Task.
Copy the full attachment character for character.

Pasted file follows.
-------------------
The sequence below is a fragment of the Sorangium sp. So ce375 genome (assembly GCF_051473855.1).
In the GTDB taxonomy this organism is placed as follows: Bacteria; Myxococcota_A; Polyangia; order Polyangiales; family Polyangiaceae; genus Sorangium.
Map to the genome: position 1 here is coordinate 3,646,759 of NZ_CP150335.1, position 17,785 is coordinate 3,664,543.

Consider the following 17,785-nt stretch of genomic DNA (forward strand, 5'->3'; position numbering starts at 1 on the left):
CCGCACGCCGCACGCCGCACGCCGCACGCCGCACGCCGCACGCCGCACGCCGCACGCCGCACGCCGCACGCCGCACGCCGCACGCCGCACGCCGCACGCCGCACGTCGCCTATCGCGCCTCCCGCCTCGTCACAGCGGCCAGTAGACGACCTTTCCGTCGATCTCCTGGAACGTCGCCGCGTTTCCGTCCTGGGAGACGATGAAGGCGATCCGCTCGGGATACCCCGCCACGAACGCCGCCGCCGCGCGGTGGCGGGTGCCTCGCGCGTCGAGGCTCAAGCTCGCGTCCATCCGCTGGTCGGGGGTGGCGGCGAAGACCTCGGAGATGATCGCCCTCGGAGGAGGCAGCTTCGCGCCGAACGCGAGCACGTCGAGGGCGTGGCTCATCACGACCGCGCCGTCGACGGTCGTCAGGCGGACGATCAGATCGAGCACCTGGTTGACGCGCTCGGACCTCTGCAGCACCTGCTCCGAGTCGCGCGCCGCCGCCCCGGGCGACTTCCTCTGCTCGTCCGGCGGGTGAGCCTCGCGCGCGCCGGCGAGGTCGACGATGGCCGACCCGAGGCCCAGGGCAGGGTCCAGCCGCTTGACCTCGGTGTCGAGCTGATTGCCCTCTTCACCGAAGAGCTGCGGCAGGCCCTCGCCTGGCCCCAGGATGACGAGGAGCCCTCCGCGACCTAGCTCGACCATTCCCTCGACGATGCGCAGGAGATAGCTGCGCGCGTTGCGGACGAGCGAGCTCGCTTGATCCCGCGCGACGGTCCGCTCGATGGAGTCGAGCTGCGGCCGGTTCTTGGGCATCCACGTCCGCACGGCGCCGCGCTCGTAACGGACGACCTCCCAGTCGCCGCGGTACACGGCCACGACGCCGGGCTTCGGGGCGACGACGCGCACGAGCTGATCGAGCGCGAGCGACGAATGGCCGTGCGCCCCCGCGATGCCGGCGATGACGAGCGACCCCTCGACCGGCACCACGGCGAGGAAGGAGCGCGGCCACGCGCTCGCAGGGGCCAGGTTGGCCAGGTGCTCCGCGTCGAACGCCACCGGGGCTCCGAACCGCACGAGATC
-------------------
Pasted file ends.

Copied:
The sequence below is a fragment of the Sorangium sp. So ce375 genome (assembly GCF_051473855.1).
In the GTDB taxonomy this organism is placed as follows: Bacteria; Myxococcota_A; Polyangia; order Polyangiales; family Polyangiaceae; genus Sorangium.
Map to the genome: position 1 here is coordinate 3,646,759 of NZ_CP150335.1, position 17,785 is coordinate 3,664,543.

Consider the following 17,785-nt stretch of genomic DNA (forward strand, 5'->3'; position numbering starts at 1 on the left):
CCGCACGCCGCACGCCGCACGCCGCACGCCGCACGCCGCACGCCGCACGCCGCACGCCGCACGCCGCACGCCGCACGCCGCACGCCGCACGCCGCACGCCGCACGTCGCCTATCGCGCCTCCCGCCTCGTCACAGCGGCCAGTAGACGACCTTTCCGTCGATCTCCTGGAACGTCGCCGCGTTTCCGTCCTGGGAGACGATGAAGGCGATCCGCTCGGGATACCCCGCCACGAACGCCGCCGCCGCGCGGTGGCGGGTGCCTCGCGCGTCGAGGCTCAAGCTCGCGTCCATCCGCTGGTCGGGGGTGGCGGCGAAGACCTCGGAGATGATCGCCCTCGGAGGAGGCAGCTTCGCGCCGAACGCGAGCACGTCGAGGGCGTGGCTCATCACGACCGCGCCGTCGACGGTCGTCAGGCGGACGATCAGATCGAGCACCTGGTTGACGCGCTCGGACCTCTGCAGCACCTGCTCCGAGTCGCGCGCCGCCGCCCCGGGCGACTTCCTCTGCTCGTCCGGCGGGTGAGCCTCGCGCGCGCCGGCGAGGTCGACGATGGCCGACCCGAGGCCCAGGGCAGGGTCCAGCCGCTTGACCTCGGTGTCGAGCTGATTGCCCTCTTCACCGAAGAGCTGCGGCAGGCCCTCGCCTGGCCCCAGGATGACGAGGAGCCCTCCGCGACCTAGCTCGACCATTCCCTCGACGATGCGCAGGAGATAGCTGCGCGCGTTGCGGACGAGCGAGCTCGCTTGATCCCGCGCGACGGTCCGCTCGATGGAGTCGAGCTGCGGCCGGTTCTTGGGCATCCACGTCCGCACGGCGCCGCGCTCGTAACGGACGACCTCCCAGTCGCCGCGGTACACGGCCACGACGCCGGGCTTCGGGGCGACGACGCGCACGAGCTGATCGAGCGCGAGCGACGAATGGCCGTGCGCCCCCGCGATGCCGGCGATGACGAGCGACCCCTCGACCGGCACCACGGCGAGGAAGGAGCGCGGCCACGCGCTCGCAGGGGCCAGGTTGGCCAGGTGCTCCGCGTCGAACGCCACCGGGGCTCCGAACCGCACGAGATC